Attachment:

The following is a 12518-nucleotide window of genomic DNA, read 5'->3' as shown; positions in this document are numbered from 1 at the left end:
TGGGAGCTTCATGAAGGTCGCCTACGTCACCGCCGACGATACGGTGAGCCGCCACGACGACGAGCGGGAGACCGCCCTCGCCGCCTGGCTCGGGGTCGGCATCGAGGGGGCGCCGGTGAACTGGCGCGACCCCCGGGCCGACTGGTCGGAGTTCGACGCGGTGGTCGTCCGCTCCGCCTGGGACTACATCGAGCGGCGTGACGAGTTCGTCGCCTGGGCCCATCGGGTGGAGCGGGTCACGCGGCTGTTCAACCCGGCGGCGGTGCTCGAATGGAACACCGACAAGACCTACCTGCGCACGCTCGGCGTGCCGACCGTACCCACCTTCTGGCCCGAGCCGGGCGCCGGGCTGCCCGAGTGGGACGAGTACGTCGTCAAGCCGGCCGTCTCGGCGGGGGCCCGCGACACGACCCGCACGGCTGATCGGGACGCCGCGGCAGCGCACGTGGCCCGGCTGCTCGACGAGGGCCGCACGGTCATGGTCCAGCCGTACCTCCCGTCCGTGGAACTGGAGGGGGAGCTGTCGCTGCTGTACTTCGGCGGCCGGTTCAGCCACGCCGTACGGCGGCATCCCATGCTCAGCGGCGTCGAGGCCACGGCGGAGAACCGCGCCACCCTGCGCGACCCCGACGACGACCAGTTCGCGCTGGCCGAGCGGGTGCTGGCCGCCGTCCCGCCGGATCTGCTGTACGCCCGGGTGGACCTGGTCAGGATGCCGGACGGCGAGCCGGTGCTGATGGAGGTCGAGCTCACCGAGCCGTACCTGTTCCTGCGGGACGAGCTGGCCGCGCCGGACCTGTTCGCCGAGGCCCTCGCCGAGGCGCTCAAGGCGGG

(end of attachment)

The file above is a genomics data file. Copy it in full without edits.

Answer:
The following is a 12518-nucleotide window of genomic DNA, read 5'->3' as shown; positions in this document are numbered from 1 at the left end:
TGGGAGCTTCATGAAGGTCGCCTACGTCACCGCCGACGATACGGTGAGCCGCCACGACGACGAGCGGGAGACCGCCCTCGCCGCCTGGCTCGGGGTCGGCATCGAGGGGGCGCCGGTGAACTGGCGCGACCCCCGGGCCGACTGGTCGGAGTTCGACGCGGTGGTCGTCCGCTCCGCCTGGGACTACATCGAGCGGCGTGACGAGTTCGTCGCCTGGGCCCATCGGGTGGAGCGGGTCACGCGGCTGTTCAACCCGGCGGCGGTGCTCGAATGGAACACCGACAAGACCTACCTGCGCACGCTCGGCGTGCCGACCGTACCCACCTTCTGGCCCGAGCCGGGCGCCGGGCTGCCCGAGTGGGACGAGTACGTCGTCAAGCCGGCCGTCTCGGCGGGGGCCCGCGACACGACCCGCACGGCTGATCGGGACGCCGCGGCAGCGCACGTGGCCCGGCTGCTCGACGAGGGCCGCACGGTCATGGTCCAGCCGTACCTCCCGTCCGTGGAACTGGAGGGGGAGCTGTCGCTGCTGTACTTCGGCGGCCGGTTCAGCCACGCCGTACGGCGGCATCCCATGCTCAGCGGCGTCGAGGCCACGGCGGAGAACCGCGCCACCCTGCGCGACCCCGACGACGACCAGTTCGCGCTGGCCGAGCGGGTGCTGGCCGCCGTCCCGCCGGATCTGCTGTACGCCCGGGTGGACCTGGTCAGGATGCCGGACGGCGAGCCGGTGCTGATGGAGGTCGAGCTCACCGAGCCGTACCTGTTCCTGCGGGACGAGCTGGCCGCGCCGGACCTGTTCGCCGAGGCCCTCGCCGAGGCGCTCAAGGCGGG